Introduction and Objectives: Prostate cancer is a leading cause of cancer-related death in males. The current method of screening involves measuring serum prostate specific antigen (PSA), but it suffers from poor specificity and sensitivity. Other tests are invasive to the patients and not well tolerated. Early detection and the development of candidate biomarkers is a major goal. Here we use microarrays of Cluster of Differentiation (CD) antibodies to monitor difference in populations of peripheral blood mononuclear cells (PBMCs) between healthy and prostate cancer patients with varying stages of disease. Here we aim to develop a diagnostic test that detects clinically significant from clinically insignificant PCa with improved sensitivity and specificity that requires only a small sample (5-10mL) of venous blood.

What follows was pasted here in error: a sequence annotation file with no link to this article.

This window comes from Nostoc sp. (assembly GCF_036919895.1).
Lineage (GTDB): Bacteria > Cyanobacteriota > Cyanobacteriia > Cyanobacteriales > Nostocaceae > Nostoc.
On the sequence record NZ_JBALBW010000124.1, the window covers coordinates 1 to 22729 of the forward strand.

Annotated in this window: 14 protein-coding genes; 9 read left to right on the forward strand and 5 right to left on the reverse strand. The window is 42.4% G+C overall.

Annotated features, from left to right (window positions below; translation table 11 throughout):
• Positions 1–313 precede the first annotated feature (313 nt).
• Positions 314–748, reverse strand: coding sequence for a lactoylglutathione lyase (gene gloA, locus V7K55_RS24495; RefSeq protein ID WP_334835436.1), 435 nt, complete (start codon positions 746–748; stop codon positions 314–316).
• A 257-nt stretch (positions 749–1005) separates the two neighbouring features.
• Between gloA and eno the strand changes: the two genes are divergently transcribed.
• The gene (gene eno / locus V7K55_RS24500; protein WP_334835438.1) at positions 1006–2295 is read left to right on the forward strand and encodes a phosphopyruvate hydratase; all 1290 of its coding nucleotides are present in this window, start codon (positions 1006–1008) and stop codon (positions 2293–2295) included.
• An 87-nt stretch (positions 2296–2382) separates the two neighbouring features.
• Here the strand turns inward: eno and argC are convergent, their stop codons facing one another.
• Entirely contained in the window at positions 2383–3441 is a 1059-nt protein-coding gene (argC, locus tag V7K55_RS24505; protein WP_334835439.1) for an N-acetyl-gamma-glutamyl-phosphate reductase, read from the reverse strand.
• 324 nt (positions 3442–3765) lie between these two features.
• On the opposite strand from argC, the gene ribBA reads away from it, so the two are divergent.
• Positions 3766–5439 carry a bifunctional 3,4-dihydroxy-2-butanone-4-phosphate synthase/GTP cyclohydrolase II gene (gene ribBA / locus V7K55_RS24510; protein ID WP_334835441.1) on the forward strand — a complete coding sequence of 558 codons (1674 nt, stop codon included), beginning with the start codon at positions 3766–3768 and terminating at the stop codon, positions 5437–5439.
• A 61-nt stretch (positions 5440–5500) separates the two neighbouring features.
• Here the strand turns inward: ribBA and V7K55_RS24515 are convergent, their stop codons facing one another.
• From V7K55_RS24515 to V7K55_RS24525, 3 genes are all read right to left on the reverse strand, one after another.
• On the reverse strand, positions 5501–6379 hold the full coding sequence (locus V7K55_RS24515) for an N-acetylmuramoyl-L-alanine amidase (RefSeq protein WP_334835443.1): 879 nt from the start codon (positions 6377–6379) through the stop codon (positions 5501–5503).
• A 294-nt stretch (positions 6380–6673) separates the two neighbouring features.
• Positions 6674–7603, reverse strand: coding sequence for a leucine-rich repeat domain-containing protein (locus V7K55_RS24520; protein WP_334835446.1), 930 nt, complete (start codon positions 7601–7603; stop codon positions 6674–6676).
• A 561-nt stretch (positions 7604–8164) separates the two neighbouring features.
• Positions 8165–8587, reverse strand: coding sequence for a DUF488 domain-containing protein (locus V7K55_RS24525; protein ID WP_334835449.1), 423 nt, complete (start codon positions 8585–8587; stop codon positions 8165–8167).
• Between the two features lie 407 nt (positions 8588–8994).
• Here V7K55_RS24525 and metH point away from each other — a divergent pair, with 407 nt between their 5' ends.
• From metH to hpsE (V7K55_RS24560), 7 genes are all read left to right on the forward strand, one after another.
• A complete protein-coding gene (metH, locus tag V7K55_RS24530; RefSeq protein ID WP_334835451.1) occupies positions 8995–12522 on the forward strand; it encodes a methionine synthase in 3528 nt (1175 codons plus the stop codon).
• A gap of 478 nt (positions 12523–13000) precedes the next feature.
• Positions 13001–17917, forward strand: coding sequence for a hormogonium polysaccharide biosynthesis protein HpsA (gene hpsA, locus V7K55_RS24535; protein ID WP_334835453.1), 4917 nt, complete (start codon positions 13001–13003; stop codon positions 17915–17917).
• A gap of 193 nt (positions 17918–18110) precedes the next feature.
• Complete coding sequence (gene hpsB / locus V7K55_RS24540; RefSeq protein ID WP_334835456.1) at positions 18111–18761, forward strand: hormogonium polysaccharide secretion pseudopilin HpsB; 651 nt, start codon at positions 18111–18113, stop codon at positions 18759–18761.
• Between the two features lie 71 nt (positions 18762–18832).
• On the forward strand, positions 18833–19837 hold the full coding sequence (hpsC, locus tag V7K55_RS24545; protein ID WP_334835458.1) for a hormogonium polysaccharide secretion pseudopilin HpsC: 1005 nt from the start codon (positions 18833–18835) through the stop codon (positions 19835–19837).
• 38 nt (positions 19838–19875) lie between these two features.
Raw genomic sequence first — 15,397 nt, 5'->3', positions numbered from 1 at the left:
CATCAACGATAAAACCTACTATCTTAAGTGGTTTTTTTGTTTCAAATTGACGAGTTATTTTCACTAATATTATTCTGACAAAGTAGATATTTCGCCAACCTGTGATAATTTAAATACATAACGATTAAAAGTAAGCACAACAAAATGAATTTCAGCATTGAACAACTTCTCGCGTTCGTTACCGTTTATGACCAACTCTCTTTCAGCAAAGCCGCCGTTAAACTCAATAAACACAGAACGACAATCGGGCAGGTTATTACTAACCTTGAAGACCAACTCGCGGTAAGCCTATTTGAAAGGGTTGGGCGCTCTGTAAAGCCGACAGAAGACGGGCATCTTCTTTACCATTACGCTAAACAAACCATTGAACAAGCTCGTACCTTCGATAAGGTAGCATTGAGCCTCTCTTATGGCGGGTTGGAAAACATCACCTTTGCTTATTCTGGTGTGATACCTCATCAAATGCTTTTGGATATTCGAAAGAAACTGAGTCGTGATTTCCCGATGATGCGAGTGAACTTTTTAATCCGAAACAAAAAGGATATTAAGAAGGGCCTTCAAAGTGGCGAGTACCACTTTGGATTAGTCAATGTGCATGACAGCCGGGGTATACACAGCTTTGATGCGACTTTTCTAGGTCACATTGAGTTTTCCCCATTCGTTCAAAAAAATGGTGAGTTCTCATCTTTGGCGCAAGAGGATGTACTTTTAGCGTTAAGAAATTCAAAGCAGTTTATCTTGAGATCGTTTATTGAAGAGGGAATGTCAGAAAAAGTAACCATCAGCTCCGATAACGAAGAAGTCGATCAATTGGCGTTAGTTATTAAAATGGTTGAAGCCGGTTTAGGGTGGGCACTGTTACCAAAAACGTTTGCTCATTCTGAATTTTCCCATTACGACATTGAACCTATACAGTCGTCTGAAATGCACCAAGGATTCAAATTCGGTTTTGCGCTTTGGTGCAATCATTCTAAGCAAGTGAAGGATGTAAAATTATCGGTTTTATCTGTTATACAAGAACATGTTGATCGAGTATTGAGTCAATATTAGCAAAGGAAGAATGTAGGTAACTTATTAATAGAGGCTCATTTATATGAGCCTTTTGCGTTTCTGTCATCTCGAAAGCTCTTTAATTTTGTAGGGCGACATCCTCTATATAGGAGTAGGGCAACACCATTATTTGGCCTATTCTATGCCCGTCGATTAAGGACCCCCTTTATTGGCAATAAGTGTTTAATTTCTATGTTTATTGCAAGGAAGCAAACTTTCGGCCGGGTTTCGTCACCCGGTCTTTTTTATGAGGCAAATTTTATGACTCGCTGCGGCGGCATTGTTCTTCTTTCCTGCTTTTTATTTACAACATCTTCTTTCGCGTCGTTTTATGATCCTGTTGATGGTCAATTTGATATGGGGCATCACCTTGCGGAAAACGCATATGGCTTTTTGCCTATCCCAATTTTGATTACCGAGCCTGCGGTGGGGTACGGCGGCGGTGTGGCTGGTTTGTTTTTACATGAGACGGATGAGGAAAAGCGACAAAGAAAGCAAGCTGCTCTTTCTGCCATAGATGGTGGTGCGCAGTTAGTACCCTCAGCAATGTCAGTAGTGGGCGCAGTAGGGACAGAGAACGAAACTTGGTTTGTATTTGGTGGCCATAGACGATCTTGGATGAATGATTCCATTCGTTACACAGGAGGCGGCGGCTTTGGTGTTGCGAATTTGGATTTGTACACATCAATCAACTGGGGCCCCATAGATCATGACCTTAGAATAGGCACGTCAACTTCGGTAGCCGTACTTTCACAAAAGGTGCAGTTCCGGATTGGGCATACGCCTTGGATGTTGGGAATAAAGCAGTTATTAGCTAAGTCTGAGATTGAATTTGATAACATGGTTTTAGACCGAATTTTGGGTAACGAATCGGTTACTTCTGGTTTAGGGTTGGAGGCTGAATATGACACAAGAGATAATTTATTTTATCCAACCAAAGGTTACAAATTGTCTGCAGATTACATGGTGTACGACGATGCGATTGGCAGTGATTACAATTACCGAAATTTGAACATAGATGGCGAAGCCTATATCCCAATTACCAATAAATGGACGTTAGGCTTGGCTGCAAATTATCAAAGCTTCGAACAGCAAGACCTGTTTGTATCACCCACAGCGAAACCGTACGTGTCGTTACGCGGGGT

Methods: Venous blood is collected from patients enrolled at the Sydney Adventist Hospital. PBMCs (lymphocytes, monocytes) are isolated on a Ficoll density gradient. 1x106 cells are incubated for 30 min on a cancer-specific microarray where immobilized CD antibodies “capture” cells expressing the corresponding CD surface antigens. Confocal microscopy and flow cytometry analysis is used to verify and validate significantly up-regulated and down-regulated proteins identified by antibody microarray technology.
Results: A meta-analysis was performed on 60 test samples, revealing a set of consistent and statistically significant expression patterns. Preliminary data identified a number of features that appear to separate different stages of malignancy. These were further validated using flow cytometry.
Conclusion: Based on the statistical analysis, we can conclude that the microarray can discriminate between cancer and healthy. The patterns of PBMC’s provide an immuno-phenotype that is diagnostic of the disease state.